Our beloved track announcer Paul Allen, when speaking of horse ownership, often compares it to a pro sports franchise. The horse is the team, the jockey the coach, the GM is the trainer, and the owner the owner.
That comparison, while not perfect, may hold true when looking at the changes of late in our local pro ranks. The Wild show the door to Todd Richards. How often in our sport do we see an owner or trainer make a jockey change when a horse continually runs up the track? Someone must be blamed and the jockey (coach) is the easiest move to make. But, in the end, if the horse can’t run, the horse can’t run. Richards had a bad mount yet he took the fall. Give him a better horse and the results might be different. Unfortunately for the coach in pro sports, there are no class drops. There is no Fargo or Lincoln to ship to in hopes of changing a season. So Richards is gone and a new coach will be introduced. Unless the team changes drastically, an off-the-board finish is likely.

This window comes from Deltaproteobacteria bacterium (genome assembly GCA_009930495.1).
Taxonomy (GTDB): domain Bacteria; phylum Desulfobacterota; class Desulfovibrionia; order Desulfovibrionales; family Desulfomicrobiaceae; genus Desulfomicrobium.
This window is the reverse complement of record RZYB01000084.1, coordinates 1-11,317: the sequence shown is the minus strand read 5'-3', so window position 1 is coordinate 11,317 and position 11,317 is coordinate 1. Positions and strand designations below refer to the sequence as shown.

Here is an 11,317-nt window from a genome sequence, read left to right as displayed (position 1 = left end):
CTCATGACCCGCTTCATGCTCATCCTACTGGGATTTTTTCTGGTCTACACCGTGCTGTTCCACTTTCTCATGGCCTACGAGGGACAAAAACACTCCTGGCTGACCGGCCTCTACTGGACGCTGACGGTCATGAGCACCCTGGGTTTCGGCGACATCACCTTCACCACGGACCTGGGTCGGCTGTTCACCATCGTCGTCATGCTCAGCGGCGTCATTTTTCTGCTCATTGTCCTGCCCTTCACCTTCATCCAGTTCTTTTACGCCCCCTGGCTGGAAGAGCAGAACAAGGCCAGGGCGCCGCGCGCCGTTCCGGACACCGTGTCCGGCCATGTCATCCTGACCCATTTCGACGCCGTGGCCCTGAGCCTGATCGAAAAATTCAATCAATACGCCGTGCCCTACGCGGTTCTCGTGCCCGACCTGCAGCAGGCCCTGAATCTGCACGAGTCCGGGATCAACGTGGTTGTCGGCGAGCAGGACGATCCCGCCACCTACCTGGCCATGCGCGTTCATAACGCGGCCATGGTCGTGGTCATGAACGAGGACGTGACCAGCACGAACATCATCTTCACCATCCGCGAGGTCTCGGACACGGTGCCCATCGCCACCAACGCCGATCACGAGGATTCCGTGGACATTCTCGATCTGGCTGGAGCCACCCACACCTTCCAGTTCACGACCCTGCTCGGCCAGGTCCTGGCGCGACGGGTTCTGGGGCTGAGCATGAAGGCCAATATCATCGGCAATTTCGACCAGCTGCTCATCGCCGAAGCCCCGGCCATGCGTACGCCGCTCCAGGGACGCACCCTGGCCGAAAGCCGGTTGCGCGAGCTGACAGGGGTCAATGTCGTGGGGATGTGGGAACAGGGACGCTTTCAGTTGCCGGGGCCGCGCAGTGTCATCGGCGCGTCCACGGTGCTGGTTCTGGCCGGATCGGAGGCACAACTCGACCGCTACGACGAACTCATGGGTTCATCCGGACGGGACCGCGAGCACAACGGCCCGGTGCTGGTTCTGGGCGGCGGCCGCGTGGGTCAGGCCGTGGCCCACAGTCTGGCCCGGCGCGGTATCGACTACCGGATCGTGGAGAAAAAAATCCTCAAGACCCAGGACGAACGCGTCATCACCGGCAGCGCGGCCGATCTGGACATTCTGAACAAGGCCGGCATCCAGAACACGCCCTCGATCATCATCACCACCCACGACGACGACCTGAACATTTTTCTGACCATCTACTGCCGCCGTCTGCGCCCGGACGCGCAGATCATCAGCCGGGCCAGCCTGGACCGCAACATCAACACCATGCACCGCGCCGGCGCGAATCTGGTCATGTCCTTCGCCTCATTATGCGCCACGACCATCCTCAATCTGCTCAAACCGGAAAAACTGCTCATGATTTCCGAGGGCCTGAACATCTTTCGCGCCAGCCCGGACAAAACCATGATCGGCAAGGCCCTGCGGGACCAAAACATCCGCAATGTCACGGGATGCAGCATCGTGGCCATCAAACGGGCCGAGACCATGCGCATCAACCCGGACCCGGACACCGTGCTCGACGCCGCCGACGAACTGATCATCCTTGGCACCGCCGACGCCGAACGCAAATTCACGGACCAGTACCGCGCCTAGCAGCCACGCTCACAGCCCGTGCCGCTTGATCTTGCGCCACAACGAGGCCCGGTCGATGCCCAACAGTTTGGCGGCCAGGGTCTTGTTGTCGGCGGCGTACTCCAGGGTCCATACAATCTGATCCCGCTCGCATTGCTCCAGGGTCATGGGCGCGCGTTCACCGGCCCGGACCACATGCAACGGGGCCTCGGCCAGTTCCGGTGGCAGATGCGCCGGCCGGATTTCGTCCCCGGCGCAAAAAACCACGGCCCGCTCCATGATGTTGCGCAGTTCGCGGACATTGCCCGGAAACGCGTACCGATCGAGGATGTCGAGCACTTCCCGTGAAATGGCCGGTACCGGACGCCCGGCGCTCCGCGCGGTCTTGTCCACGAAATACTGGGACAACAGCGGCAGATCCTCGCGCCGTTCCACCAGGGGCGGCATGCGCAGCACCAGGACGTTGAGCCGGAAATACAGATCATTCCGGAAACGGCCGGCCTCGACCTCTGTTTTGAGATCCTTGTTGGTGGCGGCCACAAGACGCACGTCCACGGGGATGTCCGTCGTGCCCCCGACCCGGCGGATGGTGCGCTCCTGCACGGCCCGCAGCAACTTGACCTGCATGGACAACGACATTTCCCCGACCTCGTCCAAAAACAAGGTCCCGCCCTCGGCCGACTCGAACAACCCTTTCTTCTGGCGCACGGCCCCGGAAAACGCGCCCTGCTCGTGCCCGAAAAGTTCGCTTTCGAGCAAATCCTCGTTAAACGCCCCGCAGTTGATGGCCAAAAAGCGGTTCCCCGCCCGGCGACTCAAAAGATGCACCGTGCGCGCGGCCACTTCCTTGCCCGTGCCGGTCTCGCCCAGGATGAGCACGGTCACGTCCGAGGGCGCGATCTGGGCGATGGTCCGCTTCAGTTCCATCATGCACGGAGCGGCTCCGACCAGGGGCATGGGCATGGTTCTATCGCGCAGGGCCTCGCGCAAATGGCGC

Word on the street is that Kurt Rambis of the T Wolves is on the chopping block. Similar to Richards, Rambis has little to work with. Gorg relayed a story to me one day after asking a trainer how a horse he was recently given would run. The trainer replied, ‘There is only so much you can do with this horse.’ Therein lies one difference between racing and sports. The trainer often is not responsible for the horse (team) when the owner can’t see the light of day. The rider also is insignificant. However, responsibility for problems with a sports franchise often do fall to the GM. Before Kahn makes a rider change, he may want to acquire a large mirror and gaze into it. But why would he give up his day money when he can pin it all on the rider?
For my money, I will handicap the trainer nine times out of 10, before worrying about the jockey. Pro sports franchise owners may want to do the same.